Steve Barron, of Hocking College in Nelsonville, Ohio, is part of an innovative and far-reaching programme that trains law enforcement officers nationwide. Upon examining the shortcomings of front sight only fire and the stance promoted by modern pistol technique advocates, Barron said: 'We have made several observations concerning point shooting during the past two years. First is the speed with which novice shooters develop acceptable skill levels. Typically, the basic recruit can be trained adequately in about half the time as was previously used. The next issue is accuracy. This system of shooting provides excellent accuracy in close quarters (inside 30ft). Third, the speed at which the students are capable of engaging targets is astonishing. It is not unusual to see the first round on target in less than .4 seconds.'

Point shooting is a documented lesson of the past being reintroduced for the benefit of the future in law enforcement shooting instruction.

Unlike other so-called modern instruction, point shooting does not discredit additional techniques and their associated tactics. Quite to the contrary, point shooting instruction seeks to provide the law enforcement officer with a valid shooting continuum spanning contact range to two-handed, sighted fire. Where the officer fires along the continuum is based on his distance to the target, the perceived threat facing him, and his ability to control instinctive physical, mental, and emotional responses to stress.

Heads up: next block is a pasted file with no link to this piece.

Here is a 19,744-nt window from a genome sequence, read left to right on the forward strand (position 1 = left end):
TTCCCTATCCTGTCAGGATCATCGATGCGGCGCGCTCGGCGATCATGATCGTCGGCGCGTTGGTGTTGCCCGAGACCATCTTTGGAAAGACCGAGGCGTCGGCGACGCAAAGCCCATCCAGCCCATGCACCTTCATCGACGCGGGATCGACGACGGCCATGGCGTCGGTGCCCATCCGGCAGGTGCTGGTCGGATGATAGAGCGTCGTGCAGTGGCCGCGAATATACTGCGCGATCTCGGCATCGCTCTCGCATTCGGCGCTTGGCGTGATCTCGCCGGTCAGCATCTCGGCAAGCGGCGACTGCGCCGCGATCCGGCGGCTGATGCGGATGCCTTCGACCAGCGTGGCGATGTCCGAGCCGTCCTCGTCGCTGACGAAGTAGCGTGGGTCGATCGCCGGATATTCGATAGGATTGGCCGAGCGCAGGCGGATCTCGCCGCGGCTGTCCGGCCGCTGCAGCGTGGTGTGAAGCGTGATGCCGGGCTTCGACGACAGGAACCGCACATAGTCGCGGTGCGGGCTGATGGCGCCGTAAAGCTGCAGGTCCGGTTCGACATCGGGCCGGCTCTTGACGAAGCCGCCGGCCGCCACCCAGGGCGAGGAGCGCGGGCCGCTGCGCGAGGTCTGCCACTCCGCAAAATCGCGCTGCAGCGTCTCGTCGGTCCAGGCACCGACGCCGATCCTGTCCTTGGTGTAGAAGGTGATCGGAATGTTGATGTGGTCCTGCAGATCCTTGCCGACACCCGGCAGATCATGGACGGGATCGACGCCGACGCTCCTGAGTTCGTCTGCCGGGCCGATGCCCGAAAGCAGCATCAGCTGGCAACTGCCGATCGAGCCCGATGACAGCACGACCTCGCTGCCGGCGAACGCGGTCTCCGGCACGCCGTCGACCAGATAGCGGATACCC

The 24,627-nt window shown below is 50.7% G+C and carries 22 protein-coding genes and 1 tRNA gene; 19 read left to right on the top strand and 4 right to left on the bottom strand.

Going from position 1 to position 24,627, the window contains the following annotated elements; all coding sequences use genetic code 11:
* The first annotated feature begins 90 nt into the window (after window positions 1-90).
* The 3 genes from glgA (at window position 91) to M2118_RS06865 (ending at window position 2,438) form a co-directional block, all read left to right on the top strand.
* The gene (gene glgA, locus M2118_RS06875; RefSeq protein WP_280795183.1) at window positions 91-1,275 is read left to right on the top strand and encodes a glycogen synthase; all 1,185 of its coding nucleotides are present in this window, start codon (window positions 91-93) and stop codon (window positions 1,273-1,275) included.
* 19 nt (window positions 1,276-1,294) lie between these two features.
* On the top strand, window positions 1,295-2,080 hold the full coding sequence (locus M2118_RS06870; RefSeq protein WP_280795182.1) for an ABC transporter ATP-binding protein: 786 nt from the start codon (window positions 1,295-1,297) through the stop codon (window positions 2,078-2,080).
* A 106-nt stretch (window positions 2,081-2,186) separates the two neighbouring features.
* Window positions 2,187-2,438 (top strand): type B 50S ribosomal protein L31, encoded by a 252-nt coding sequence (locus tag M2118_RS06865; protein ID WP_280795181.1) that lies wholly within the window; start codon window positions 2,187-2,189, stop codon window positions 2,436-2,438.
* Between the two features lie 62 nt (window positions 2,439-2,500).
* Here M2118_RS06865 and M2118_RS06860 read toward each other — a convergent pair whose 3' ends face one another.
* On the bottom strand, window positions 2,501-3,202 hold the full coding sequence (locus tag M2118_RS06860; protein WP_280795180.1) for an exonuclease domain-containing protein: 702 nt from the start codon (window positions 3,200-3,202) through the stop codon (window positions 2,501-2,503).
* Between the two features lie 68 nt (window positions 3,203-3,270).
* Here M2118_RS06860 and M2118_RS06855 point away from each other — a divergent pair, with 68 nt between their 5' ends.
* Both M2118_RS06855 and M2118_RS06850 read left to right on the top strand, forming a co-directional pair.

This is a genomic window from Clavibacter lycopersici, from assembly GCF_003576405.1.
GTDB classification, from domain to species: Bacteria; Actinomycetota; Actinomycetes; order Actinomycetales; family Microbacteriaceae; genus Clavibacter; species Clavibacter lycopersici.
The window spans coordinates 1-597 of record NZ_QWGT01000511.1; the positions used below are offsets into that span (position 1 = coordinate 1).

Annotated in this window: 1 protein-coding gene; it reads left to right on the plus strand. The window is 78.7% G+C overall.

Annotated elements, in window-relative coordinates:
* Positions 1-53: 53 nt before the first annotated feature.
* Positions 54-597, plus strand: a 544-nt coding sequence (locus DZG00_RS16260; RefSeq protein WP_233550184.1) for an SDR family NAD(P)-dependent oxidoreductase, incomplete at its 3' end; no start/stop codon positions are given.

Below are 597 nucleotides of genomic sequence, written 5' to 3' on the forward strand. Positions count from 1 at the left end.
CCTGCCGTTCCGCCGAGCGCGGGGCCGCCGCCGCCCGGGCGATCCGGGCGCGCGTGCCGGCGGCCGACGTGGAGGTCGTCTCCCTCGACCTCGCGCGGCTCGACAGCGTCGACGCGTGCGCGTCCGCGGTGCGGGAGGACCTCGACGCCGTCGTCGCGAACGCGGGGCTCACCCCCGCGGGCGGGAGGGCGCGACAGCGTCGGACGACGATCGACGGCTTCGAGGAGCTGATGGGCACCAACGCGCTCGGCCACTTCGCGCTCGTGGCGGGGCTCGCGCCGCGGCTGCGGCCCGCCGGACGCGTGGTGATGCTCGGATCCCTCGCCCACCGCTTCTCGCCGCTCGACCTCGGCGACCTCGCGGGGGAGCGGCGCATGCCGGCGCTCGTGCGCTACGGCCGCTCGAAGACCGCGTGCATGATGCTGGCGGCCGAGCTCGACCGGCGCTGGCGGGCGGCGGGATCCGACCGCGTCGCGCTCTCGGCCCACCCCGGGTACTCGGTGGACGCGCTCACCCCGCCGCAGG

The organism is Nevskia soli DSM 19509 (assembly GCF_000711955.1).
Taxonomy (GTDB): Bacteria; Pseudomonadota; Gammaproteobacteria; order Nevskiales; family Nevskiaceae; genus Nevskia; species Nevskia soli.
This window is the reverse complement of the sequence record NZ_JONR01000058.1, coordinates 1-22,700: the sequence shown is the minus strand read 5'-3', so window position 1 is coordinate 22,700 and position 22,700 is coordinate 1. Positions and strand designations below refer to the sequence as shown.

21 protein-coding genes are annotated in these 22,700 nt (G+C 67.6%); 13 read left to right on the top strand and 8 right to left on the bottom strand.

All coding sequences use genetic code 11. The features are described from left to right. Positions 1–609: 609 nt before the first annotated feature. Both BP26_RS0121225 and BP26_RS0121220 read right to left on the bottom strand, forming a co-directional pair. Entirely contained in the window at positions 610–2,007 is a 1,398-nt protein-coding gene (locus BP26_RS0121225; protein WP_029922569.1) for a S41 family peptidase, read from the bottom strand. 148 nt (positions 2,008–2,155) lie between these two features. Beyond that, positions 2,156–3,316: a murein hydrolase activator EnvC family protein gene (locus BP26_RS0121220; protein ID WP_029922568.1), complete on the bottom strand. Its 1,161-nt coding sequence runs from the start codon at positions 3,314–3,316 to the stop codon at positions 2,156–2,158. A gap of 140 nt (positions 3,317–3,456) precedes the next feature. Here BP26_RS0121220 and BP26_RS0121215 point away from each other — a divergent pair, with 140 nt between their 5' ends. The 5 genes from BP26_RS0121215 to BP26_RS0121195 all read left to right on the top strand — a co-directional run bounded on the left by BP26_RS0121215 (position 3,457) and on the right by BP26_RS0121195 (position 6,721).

Wild Bill Hickcock, noted US frontier lawman and gunfighter, killed a number of adversaries in face-to-face gunfights. In a written response to an inquiry about how he was so successful Hickock wrote: 'I raised my hand to eye level, like pointing a finger, and fired.'

Today's lawmen are again being educated in the same time proven techniques of close quarters pistol shooting as that of men such as Hickock, Fairbairn, and Applegate.

Progressive shooting instructors can avail themselves of point shooting programmes knowing this technique will continue to save police lives.

The report can be found at; A technique which helps armed officers stay alive - Jane's Law Enforcement News

- Janq

Note:
I've trained in Fairbairn & Sykes type 'Instinctive Point Shooting' as under Michael T. Rayburn of Rayburn Law Enforcement Training (RLET).

There are other methods out there like 'Fist Fire' and firing using the hands/back of the hand as an index etc. I will not speak to those.